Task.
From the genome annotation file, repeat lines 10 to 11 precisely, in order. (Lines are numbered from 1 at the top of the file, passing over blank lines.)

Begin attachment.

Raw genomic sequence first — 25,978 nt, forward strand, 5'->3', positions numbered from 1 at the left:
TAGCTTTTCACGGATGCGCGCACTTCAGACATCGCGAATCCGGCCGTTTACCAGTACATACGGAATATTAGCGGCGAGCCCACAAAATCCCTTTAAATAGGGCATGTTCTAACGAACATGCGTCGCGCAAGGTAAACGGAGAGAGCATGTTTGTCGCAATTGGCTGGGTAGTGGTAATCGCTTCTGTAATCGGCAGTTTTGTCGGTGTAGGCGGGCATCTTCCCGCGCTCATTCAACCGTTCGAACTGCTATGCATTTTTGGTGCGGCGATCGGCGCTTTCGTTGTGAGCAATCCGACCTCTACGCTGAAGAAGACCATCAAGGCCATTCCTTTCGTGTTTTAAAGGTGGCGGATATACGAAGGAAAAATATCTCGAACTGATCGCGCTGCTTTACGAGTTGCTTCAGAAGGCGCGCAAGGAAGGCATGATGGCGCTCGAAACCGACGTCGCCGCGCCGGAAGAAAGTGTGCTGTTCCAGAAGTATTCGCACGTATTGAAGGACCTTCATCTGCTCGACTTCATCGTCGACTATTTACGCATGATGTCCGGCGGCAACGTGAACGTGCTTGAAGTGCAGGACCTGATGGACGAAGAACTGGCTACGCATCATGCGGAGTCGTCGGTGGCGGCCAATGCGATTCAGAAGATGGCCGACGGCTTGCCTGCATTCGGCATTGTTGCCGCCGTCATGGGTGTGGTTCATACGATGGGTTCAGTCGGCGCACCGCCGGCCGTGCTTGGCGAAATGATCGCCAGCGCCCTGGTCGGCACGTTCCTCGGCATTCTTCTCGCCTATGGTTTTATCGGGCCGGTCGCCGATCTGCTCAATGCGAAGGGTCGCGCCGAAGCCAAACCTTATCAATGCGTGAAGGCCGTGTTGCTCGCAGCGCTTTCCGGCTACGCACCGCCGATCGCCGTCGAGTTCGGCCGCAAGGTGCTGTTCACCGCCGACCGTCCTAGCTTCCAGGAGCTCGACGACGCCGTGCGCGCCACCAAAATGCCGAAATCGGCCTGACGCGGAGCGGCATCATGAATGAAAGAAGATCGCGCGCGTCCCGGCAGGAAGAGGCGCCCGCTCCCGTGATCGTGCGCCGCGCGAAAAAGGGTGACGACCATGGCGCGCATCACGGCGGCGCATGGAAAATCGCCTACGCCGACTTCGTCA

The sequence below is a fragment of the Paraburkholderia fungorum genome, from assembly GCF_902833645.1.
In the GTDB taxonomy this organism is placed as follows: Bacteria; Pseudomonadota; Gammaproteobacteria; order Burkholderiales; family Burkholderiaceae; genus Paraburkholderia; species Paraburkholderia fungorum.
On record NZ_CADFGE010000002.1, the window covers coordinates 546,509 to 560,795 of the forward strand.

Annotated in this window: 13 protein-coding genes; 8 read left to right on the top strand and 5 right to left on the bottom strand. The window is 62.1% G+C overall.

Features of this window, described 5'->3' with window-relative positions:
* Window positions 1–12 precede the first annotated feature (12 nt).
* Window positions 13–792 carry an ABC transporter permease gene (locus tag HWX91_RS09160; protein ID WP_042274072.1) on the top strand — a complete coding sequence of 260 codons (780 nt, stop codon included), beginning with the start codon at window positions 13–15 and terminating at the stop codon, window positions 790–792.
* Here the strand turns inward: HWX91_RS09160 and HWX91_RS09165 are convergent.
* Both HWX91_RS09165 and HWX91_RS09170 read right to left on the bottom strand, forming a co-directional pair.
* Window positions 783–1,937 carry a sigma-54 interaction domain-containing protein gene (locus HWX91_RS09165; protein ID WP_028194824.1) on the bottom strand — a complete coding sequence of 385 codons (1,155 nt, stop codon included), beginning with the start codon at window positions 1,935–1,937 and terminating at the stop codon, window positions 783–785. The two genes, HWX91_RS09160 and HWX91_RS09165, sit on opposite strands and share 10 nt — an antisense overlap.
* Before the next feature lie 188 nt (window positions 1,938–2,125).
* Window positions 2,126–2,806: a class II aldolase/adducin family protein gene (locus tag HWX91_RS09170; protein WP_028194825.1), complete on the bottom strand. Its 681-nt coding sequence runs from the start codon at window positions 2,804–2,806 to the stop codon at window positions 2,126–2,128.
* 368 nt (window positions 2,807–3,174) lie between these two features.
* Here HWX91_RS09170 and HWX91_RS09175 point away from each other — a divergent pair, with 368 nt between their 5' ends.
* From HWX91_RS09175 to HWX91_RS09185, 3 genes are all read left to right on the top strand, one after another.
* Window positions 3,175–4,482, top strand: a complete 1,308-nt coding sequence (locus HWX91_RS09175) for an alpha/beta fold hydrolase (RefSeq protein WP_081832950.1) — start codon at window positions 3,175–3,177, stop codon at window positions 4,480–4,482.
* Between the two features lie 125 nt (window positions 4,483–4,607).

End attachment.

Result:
* Here the strand turns inward: HWX91_RS09160 and HWX91_RS09165 are convergent.
* Both HWX91_RS09165 and HWX91_RS09170 read right to left on the bottom strand, forming a co-directional pair.